“Then we shall make room,” said the girl.

“I can’t undo the curse,” he pointed at the barn doors.

“Not a problem,” said the cyclops.

He rubbed his palms together. The leprechaun turned off the stove.

When the cyclops broke those doors down, the explosion echoed over rooftops, rifles, sinking boats, politicians, bombs and riots. Light and mourning crossed the threshold.

Thinking of the hero who had maimed him, the cyclops bellowed in a voice that woke the stars up: “Not Nobody is here!”

“And we shall change the world,” the ballerina whispered. Every single bone ached, always.

“Ready?” said the cyclops.

The leprechaun grinned wildly, and the ballerina danced.

~ Photo by Brenda Gottsabend; Story by Lisa Ahn

Learn more about Wing-Feather Fables here

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Light Keeper, for Kate (A Wing-Feather Fable)

Photo by Brenda Gottsabend

Photo by Brenda Gottsabend

 

For Kate Arpano ~ March 13, 2009 – January 14, 2016 ~ always shining

The lighthouse keeper walked the borders of his island in a drizzling rain that smudged the edges of the world. The path he chose was crooked, spiked with rocks and sea-slick, but the keeper never stumbled. He knew the circuit well, had traveled it so often that his dreams would bring him here, the wave pulse like a heartbeat and salt rime on his tongue.

Still, he took his time, a wise precaution since the coast was humped and jagged like the boulder teeth of giants. From there, the land rose up in crumpled hills all seamed with grey rock. The only structure was the lighthouse rising in the north, its wide beam sweeping arcs across the ocean, warning ships to keep their distance. But he was not here for that light.

There! He saw a flicker deep inside a crevice where two blocks of granite leaned together. He knelt and cupped the small, translucent flame, radiant, in his palm. She was dazzling, luminous, stronger than the rain or wind or darkness. Still, he kept her close.

Soon enough, he reached the lighthouse, toed the kitchen door and slipped into a room so full of brilliance that it shimmered. Gold flames shone through sea glass votives. They covered every surface, from the floor up to the ceiling.

“Welcome,” said the keeper, as he gently set the newest light into a cup. He shucked his dripping coat off and poured a mug of coffee as the tower’s cats arrived from every nook and corner. There were too many cats to count, and too many lights to number, but arithmetic was not his job, and he had dwelt with the impossible for so very many years that its magic was a comfort.

In any case, the lighthouse amiably expanded to accommodate both cats and lights, as needed. Shelves appeared from nowhere. New rooms opened up. The flames arrived at odd hours and in unusual places, but the keeper always found them. After all, each small but splendid glimmer was the remnant of a life — not the body, nor the soul, but the good done on this earth, the generosity and warmth.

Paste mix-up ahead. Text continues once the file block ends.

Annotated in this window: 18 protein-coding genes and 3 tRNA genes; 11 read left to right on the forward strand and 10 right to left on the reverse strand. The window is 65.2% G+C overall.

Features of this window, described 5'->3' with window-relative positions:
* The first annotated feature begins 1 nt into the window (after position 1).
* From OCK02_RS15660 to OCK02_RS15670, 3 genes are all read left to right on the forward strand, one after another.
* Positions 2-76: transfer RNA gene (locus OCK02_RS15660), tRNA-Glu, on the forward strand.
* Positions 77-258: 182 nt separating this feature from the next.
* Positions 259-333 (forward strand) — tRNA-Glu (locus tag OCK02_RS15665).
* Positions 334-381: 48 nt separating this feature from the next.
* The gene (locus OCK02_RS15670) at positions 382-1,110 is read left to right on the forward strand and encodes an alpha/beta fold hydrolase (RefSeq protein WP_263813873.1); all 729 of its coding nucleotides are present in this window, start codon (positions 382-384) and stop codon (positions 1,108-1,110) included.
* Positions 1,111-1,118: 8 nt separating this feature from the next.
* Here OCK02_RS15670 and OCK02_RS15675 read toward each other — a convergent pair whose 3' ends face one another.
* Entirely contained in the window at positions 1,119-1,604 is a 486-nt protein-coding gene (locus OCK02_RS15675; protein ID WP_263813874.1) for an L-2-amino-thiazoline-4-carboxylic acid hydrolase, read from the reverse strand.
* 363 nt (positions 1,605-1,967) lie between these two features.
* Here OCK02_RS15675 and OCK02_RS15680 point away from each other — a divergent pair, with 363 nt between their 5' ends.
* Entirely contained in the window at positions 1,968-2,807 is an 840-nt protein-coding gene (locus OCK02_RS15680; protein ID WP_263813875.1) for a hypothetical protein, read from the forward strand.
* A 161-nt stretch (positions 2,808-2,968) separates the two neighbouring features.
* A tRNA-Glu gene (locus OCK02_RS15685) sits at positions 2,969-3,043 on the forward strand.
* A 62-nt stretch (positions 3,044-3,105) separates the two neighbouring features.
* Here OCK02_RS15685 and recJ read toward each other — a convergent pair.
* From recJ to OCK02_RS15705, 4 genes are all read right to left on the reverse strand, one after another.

Take the newest flame, for instance. He could see she was a marvel, a miracle, in fact. Her starlight pirouetted, trailing sparks of purple-pink. The keeper caught at glimpses: a smile that never faded, laughter, hugs and music. Magic tricks and mischief. Flowers, games, and rainbows. Jokes. An iron will and easy temper. There was nothing small about her. And, oh, how she was loved!

“You are strong,” the keeper said, and he set her in a place of honor. He would watch the blessings of her light. He would see them ripple outwards, chasing shadows, bringing grace. Boundless joy swelled all around her. The keeper laughed, “To be sure, you’ll like the cats.” And the flame leaped like a bird song, unwavering and fierce.

~ Photo by Brenda Gottsabend; Story by Lisa Ahn

Learn more about Wing-Feather Fables here

In Plain Sight: A Wing-Feather Fable

Photo by Brenda Gottsabend

There was a dragon in the city, hiding in plain site, dressed up as a statue. It was a good disguise, effective. She looked like modern art, all angular planes and rivets. Very red, but harmless.

Edgar wasn’t fooled. He was twelve and, until recently, he’d been very good at disappearing into crowds and corners, folding down into himself until he wasn’t noticed. Then he hit a growth spurt that left him gangling and clumsy. Impossible to miss. All at once he was a tall boy holding onto baby fat, a boy with warm eyes, curved lashes and skin the color of good coffee. His parents called him Beau, because he was so beautiful. Everybody else just called him Mud because the boy was always reading, nose buried in a math book, apt to trip in puddles. It was worse out on the streets. There, he saw that strangers suddenly feared him, as if he were a hazard, a bomb that might explode.

The first time Edgar saw the dragon, he was so startled that he dropped his notebooks full of numbers and had to chase loose pages as they swished across the plaza. Then he looked around. No one else seemed bothered. No one was afraid. The dragon was inside the city’s largest courtyard, ringed with banks and mirrored windows. Cautiously, Edgar laid his palm against her crimson metal hide. He felt the rising heat, primeval breathing. He tilted back his head, caught the length and breadth of her, and wondered if the dragon liked geometry, the lullaby of shapes.

After that, he spent hours beneath the dragon, invisible again. Bankers, lawyers and brokers swirled like mites around them, but no one paid attention. And if Edgar listened closely, he could hear the dragon’s heartbeat. Once, he saw her blink.